For the past two years, the Jeremiah Group has been laying the foundations for broad-based community organizing in the greater New Orleans area. As an interracial and interfaith partnership of leaders from approximately 30 churches and religious communities, the group hopes to bridge the racial, socioeconomic, and geographic barriers that often keep people of faith from collective social action.
The group began under the leadership of Dr. Michael Cowan of the Institute for Ministry and Rev. Dwight Webster of Christian Unity Baptist Church. They recognized from their experience with a 1990 teachers' strike that a grassroots power base was needed to negotiate effectively with public and private policy makers. Their partner and model in this effort became the Industrial Areas Foundation, a network of 28 similar organizations across the nation that trains people to take responsibility for the welfare of their own communities.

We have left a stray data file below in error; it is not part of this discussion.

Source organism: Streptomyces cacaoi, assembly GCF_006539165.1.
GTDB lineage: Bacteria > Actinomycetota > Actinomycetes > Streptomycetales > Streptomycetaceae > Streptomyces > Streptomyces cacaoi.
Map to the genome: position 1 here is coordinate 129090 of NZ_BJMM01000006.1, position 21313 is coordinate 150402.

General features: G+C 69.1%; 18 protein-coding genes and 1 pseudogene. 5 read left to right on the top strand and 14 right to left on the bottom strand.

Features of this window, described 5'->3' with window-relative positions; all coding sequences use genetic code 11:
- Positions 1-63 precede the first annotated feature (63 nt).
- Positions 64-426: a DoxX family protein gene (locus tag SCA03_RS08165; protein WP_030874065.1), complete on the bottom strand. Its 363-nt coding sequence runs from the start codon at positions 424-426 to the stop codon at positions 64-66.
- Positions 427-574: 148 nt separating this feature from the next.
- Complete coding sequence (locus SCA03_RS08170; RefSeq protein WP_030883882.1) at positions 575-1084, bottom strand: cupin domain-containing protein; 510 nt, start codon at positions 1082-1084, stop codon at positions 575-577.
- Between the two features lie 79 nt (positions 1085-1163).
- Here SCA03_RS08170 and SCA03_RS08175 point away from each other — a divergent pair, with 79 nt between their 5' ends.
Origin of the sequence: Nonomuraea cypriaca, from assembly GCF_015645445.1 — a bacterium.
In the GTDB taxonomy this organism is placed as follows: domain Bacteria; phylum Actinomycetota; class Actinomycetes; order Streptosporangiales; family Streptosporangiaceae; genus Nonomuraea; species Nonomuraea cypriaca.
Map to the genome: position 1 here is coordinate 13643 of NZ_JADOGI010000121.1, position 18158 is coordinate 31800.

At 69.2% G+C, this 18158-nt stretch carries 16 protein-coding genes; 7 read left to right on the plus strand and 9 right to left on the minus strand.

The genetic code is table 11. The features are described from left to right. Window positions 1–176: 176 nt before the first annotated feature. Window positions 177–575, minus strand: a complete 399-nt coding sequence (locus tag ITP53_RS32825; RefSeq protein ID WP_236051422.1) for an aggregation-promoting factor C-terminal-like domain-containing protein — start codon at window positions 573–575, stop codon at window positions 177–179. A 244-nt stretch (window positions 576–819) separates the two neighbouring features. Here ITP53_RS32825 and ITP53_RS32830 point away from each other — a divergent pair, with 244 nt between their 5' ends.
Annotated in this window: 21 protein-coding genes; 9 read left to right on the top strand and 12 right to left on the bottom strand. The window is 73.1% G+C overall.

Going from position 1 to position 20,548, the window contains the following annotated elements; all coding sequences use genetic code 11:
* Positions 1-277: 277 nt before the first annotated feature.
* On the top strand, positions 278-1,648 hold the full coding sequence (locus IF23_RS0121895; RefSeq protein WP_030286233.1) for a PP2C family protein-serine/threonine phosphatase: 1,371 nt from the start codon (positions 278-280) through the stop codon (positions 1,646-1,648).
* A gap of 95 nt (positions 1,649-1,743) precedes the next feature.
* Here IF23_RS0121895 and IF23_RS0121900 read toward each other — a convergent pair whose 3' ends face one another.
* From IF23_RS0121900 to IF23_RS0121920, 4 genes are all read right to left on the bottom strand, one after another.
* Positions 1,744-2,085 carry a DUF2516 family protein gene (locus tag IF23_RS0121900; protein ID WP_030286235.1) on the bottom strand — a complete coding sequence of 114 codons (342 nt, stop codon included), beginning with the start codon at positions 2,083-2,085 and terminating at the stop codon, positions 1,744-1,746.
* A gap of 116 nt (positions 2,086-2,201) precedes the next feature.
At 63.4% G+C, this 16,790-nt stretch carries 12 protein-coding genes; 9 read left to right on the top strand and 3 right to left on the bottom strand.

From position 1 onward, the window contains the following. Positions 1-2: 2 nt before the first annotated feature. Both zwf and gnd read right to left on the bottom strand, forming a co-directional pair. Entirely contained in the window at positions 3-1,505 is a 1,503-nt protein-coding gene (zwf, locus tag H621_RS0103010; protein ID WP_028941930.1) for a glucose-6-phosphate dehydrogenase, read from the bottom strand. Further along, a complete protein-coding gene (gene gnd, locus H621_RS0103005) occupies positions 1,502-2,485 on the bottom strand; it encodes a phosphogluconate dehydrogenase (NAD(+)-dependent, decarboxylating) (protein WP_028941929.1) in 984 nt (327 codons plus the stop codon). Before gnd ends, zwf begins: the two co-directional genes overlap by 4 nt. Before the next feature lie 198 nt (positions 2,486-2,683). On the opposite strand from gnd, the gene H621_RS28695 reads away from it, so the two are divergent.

The group plans to have a full-time organizer working by mid-1993 who will begin developing an agenda for action based on decisions made by a collective leadership. Issues the group is particularly concerned with include affordable housing, relationships between African Americans and the police department, regional economic development, and the transformation of public education.
While the primary leadership of the Jeremiah Group is now coming from progressive African-American churches, the group includes a wide variety of Christian and Jewish congregations. Leaders expect their numbers to grow in the near future to include between 40 and 60 members, united in a common concern for the welfare of their city.
Brigitte Kerpsack was news assistant of Sojourners when this article appeared.